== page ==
Co-founder & CEO, Goli Vada Pav, Venkatesh Iyer, has taken the quintessential Mumbai vada pav to every nook and corner of the country and has made GVP one of the most successful Indian ethnic QSR chains. In a no-holds-barred conversation with Manisha Almadi Midha, he shares his strategy for growth…
Tell us about your transition to the QSR industry.
I worked in the banking industry for four years and set up a corporate finance company to raise funds for corporates. At the same time, I also noticed the entry of global giants like McDonald’s, Pizza Hut and Domino’s in the QSR category in India. More than a decade ago, there were hardly any Indian brands present in the QSR or food category, those who were, they were not at the scale matching their international counterparts.
Shivadas Menon, my partner and I were struggling to fi nd an answer to my questions when one day it just hit in our faces. We were coming back from a meeting via Mumbai local and got off at CST station. With both of us famished, we headed to a nearby vada pav stall, which was outside McDonald’s. When I took a bite of my vada pav that day, I noticed a 40-ft. tall McDonald’s burger hoarding and it just hit me that vada pav and American burger are twin brothers. Vada pav is a finger food with a pan-India appeal.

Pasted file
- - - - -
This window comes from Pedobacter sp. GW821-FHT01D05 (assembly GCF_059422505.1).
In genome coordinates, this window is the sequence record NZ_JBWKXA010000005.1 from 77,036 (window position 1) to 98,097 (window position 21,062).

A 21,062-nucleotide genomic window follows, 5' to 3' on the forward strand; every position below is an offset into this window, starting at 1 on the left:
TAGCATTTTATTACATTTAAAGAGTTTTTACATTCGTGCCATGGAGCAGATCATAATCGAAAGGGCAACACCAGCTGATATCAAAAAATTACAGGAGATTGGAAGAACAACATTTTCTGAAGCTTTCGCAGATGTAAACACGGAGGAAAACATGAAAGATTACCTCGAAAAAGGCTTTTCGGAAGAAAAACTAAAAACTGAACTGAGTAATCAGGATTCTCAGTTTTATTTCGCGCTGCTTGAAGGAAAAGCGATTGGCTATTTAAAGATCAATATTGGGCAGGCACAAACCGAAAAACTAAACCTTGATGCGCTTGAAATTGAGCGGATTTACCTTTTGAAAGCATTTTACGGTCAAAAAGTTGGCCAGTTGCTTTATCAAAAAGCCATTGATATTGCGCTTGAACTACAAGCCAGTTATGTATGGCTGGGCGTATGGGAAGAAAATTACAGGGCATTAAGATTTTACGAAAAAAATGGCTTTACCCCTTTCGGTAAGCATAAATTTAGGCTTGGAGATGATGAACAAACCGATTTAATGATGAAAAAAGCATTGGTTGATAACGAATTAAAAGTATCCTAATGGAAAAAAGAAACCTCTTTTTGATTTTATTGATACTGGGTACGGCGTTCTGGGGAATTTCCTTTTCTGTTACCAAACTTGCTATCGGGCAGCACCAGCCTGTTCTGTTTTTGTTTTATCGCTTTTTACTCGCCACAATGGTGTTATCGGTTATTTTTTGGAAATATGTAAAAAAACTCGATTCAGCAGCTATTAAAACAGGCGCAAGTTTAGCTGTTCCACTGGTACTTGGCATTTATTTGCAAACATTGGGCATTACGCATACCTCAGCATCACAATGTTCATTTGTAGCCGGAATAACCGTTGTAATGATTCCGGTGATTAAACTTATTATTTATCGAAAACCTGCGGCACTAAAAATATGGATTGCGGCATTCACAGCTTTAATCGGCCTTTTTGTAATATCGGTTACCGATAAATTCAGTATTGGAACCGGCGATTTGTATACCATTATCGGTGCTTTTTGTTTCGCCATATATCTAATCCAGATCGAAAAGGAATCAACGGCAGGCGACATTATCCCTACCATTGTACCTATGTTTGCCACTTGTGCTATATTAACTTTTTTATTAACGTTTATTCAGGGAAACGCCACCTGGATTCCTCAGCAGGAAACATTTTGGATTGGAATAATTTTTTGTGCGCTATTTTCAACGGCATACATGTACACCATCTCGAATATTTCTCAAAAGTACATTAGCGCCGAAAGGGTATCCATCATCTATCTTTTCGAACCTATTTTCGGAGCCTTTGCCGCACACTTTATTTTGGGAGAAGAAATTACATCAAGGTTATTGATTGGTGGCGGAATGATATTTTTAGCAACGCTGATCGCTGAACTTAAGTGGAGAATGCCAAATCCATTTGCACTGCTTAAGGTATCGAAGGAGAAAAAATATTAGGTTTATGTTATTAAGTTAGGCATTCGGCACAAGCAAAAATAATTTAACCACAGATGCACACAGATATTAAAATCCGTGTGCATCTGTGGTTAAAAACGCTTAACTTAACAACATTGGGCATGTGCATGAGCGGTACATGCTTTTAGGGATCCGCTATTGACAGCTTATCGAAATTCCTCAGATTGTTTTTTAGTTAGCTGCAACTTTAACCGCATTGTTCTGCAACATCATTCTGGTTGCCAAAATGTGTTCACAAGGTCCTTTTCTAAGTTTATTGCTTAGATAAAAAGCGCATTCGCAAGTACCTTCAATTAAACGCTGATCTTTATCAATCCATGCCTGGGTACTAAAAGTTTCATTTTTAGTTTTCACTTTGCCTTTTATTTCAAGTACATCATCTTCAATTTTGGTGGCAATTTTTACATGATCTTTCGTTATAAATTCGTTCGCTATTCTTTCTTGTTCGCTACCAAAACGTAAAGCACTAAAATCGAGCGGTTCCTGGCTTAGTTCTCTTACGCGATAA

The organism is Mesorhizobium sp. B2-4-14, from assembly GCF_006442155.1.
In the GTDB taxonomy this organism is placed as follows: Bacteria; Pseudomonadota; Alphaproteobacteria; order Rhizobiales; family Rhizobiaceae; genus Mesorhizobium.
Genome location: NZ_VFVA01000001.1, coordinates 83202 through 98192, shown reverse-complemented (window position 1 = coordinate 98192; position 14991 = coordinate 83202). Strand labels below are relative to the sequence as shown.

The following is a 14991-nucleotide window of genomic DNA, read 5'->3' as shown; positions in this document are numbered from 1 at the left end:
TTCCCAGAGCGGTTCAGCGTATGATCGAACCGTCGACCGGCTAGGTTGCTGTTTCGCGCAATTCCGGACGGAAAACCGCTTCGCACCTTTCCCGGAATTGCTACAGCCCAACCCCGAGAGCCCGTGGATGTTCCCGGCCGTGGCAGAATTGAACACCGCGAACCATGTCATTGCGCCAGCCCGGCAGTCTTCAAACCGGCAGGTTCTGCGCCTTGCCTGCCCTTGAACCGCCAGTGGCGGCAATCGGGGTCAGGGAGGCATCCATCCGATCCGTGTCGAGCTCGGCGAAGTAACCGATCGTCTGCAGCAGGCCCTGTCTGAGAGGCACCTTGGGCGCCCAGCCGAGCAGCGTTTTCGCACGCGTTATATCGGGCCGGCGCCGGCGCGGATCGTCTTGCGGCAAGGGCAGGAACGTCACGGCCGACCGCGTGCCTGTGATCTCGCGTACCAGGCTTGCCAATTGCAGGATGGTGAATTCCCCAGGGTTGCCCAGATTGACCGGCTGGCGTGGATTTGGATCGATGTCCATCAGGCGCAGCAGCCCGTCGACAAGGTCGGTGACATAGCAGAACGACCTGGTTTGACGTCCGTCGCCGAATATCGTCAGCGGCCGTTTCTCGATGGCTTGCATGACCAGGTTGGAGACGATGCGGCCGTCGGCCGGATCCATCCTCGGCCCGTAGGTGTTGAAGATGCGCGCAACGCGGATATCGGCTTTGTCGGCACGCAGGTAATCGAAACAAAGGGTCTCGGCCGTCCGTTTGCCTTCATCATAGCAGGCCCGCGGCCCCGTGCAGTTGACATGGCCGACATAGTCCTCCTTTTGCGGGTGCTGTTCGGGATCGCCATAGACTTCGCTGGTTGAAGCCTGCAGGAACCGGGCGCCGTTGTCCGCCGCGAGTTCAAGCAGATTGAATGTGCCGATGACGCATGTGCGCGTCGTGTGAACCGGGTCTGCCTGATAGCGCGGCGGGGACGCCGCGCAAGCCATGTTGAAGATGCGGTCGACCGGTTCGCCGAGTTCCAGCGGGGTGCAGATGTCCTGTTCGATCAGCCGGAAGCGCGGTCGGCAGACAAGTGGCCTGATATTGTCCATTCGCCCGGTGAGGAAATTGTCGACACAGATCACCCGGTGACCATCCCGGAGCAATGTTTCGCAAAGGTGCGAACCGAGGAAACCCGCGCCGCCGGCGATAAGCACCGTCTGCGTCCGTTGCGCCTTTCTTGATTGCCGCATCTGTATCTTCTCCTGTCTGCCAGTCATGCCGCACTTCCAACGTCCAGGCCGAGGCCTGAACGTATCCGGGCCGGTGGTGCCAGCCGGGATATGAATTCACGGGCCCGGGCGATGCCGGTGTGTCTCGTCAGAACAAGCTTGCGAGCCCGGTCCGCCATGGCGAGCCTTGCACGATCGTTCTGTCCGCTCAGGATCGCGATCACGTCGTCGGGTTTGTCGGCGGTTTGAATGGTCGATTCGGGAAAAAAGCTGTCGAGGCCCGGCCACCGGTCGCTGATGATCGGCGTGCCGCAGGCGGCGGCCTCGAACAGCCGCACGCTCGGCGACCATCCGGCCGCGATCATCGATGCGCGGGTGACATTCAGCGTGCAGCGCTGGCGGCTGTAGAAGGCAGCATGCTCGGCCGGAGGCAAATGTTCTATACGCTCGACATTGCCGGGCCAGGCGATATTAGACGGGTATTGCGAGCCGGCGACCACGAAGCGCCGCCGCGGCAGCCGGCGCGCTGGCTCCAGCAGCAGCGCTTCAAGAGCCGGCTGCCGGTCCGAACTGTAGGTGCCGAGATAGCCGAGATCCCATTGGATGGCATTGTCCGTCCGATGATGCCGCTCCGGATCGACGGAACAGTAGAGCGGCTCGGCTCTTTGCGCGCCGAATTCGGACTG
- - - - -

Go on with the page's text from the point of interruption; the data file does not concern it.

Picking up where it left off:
What challenges did you face while setting up Goli Vada Pav?
We implemented a hub and spoke model where we set up a central kitchen at our fi rst store in Kalyan, Mumbai in 2004 to prepare raw vadas which were supplied to the stores from there. Within a month of opening our store, we received 150 franchise enquiries.
Over the following two-three months, 20 stores were opened in Kalyan and nearby suburbs. We realised we have to change our business model as we faced problems in expanding outside the region. We decided to try IQF (Individual Quick Freezing) technology used by a leading global fast food chain in the world.
After a year, they agreed to start preparing raw vadas for us in their automated plant. With this tie-up, we solved all our challenges — the vada pav’s shelf life improved with fi xed expiry date and batch trail, wastage was less; the taste got standardised and would not differ every time the chef changed; and the product could not be pilfered.
GVP is currently prepared in a fully automated plant, where every stage in the preparation — right from cutting, slicing and packing is automated, which saves time, helps cut down on waste and is hygienic as it avoids manual handling of food and packaging.
The vadas are prepared and shipped across the country via a cold storage partner. Our plant is HACCP (Hazard Analysis and Critical Control Points) certified. If a businessman takes our franchise and he was to do local sourcing and production, there would be price fluctuations in six months, and different kinds of problems would arise.
The key for any ethnic fast food chain to go national is standardisation of the product, and offerings that have a national appeal and low pricing.